PostPosted: Sat Mar 15, 2014 9:42 am 

Joined: Tue Jan 21, 2014 6:56 pm
Posts: 330
Only time I don't like the sound of the blade on a stone is when I'm doing the couple hundred steak knives at work.


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 Post subject: Re: Friday question
PostPosted: Sat Mar 15, 2014 9:50 am 
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Location: USA... mostly.
PANKO <> That's a job, and that would suck. :|



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 Post subject: Re: Friday question
PostPosted: Sat Mar 15, 2014 12:11 pm 

Joined: Wed Jun 05, 2013 2:48 pm
Posts: 173
Coach, I hope it's a long road and that I have a long way to go to the obsession sign :). I'm still a fairly new sharpener by sharpening standards (under a year) and I find myself re sharpening knives all the time. I dont do it to my higher end knives but I have sharpened my wa artifex too many times to count. Not only has this helped me become more consistent its made me realize how far I still have to go. Problem is, I seem to be at the point of marginal returns (at least with this knife) and I still find myself wanting to sharpen all the time. On well, maybe I'm closer to the sign than I thought..... There are worse obsessions in life. :)


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 Post subject: Re: Friday question
PostPosted: Sat Mar 15, 2014 1:43 pm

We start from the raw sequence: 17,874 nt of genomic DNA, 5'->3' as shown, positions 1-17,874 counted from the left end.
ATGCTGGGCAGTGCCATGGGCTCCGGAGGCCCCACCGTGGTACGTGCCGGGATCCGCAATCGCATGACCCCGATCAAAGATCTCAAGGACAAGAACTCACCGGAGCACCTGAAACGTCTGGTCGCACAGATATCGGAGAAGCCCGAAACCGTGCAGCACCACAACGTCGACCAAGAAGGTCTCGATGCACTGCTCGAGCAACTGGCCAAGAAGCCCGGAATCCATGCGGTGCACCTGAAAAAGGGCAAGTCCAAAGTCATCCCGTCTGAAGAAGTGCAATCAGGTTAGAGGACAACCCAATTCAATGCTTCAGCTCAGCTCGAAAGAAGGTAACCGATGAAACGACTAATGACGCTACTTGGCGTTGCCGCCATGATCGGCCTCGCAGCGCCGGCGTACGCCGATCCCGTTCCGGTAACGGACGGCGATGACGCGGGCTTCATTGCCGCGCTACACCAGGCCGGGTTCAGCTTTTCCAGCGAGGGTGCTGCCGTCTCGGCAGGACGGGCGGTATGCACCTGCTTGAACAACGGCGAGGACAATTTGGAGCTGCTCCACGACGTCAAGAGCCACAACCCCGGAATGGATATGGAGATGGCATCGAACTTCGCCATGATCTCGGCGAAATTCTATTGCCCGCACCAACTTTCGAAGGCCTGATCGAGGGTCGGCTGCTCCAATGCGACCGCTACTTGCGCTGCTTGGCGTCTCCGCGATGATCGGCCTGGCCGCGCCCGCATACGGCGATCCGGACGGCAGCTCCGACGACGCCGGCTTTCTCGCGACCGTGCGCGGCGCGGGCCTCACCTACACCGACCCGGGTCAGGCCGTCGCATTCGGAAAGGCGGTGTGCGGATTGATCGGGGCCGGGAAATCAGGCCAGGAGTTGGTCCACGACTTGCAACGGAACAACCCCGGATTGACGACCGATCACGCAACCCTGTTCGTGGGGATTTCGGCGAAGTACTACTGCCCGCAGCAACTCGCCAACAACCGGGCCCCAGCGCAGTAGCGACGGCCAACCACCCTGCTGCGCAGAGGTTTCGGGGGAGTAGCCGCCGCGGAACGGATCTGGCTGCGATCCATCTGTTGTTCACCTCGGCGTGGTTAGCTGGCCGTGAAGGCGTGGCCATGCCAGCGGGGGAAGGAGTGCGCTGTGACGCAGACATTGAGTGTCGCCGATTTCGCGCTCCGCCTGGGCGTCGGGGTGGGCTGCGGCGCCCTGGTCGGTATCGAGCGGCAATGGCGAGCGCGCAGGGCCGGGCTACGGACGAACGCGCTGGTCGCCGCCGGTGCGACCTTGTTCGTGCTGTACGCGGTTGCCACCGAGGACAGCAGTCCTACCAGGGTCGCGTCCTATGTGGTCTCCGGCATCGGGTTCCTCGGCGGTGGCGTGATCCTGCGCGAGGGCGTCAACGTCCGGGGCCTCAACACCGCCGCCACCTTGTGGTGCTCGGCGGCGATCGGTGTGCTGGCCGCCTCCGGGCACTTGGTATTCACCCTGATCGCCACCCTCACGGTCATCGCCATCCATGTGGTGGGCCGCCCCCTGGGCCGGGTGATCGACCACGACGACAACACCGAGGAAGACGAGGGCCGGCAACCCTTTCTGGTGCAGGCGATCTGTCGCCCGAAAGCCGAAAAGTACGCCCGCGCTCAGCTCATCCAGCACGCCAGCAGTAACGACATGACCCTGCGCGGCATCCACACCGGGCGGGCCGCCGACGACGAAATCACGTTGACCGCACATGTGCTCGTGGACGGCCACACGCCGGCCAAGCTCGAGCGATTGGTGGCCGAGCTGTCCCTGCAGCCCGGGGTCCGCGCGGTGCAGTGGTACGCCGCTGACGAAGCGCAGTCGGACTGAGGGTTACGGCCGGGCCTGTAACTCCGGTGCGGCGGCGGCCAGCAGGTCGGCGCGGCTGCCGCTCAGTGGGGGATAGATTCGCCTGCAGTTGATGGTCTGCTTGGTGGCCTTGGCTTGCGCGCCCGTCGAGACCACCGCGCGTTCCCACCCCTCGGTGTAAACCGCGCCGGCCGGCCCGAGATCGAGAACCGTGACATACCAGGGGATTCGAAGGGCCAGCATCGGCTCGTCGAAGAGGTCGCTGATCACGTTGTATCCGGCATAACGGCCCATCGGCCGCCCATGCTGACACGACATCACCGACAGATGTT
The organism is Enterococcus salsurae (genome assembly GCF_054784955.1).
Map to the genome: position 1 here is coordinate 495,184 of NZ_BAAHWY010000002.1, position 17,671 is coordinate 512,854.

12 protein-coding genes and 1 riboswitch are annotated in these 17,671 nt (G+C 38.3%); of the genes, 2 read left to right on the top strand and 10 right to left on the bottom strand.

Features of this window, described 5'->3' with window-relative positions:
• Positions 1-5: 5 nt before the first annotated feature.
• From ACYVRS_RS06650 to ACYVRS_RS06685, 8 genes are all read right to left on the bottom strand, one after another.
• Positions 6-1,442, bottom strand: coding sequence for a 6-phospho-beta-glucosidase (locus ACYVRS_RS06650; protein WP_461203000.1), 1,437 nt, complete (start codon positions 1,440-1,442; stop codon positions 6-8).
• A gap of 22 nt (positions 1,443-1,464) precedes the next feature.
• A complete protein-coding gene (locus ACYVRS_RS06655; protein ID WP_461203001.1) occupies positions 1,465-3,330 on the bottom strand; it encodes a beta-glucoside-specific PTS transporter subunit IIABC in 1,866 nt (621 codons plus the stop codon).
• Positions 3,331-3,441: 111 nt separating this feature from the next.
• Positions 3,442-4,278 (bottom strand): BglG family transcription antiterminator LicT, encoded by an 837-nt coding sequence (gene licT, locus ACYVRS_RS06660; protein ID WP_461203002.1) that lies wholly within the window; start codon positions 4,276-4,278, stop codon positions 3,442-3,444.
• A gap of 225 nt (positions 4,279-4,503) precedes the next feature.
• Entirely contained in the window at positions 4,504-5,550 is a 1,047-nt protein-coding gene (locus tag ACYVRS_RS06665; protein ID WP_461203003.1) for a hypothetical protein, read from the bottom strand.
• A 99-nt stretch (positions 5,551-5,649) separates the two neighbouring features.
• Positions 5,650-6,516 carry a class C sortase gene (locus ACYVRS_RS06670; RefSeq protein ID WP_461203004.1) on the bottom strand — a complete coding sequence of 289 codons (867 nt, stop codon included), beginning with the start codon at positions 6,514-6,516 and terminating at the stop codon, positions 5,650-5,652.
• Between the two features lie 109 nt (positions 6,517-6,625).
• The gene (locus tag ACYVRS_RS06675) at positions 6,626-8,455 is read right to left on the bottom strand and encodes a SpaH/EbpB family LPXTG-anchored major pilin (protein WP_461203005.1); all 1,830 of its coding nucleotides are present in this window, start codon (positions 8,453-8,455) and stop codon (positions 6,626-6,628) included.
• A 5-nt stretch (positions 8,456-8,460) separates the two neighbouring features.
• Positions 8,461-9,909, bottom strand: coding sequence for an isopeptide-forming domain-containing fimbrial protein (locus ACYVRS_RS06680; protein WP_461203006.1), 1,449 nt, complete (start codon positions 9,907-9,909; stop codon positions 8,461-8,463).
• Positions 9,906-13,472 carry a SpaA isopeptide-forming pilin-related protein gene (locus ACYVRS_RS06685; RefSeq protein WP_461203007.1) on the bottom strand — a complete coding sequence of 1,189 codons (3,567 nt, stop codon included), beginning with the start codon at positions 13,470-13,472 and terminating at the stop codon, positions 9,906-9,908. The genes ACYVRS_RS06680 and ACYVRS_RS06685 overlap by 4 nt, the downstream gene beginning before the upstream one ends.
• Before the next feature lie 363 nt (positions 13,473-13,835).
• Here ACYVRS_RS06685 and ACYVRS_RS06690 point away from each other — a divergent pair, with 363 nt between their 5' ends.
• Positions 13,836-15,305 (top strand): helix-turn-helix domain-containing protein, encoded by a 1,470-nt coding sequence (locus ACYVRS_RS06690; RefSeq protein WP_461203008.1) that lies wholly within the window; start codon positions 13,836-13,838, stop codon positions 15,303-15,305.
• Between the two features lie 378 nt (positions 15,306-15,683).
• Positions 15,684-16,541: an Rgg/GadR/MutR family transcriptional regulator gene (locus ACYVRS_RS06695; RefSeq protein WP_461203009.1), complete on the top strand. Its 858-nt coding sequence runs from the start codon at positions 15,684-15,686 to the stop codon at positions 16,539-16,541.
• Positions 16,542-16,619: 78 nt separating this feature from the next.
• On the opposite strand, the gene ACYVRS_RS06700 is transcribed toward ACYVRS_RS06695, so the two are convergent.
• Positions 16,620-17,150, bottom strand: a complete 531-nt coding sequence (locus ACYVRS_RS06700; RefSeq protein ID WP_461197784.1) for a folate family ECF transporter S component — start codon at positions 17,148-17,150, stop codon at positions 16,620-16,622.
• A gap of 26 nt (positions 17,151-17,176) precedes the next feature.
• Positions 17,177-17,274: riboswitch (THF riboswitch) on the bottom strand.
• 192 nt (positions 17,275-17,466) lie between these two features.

Joined: Fri Mar 29, 2013 10:29 pm
Posts: 500
I originally learned to sharpen from my father. I learned the basics at around 12yrs old I would guess. He taught me out of necessity to be able to keep my knives sharp myself for skinning and also for filleting fish. I learned in Arkansas stones using oil and back then learned some knives were much easier to sharpen than others. This was before I knew anything about the different steels. This is where my knife fetish began. At a time before the internet, knife selection and research was limited to other sportsmen I knew, or looking through catalogs from bass pro, etc... There were some local stores that I bought some from but they were mainly case knives.
Not until I switched to japanese stones and steel did I REALLY enjoy the art of sharpening. The value of my knives went up exponentially as did my desire to care for them. I believe one of the reasons we all enjoy it is the zen aspect of it. In our hurried lives many of us seldom slow down to just be. To connect deeply to something that is relaxing and cleansing. It's not only about getting your knife sharp anymore when you consider it a hobby. I can compare it to the mystique of shaving with a straight razor. To take a mundane task, break it down into a fine art that you enjoy. It's a time to slow down, disengage and connect with something somewhat primal within us.

With the added bonus of the giddy feeling when you use an ultra sharp knife.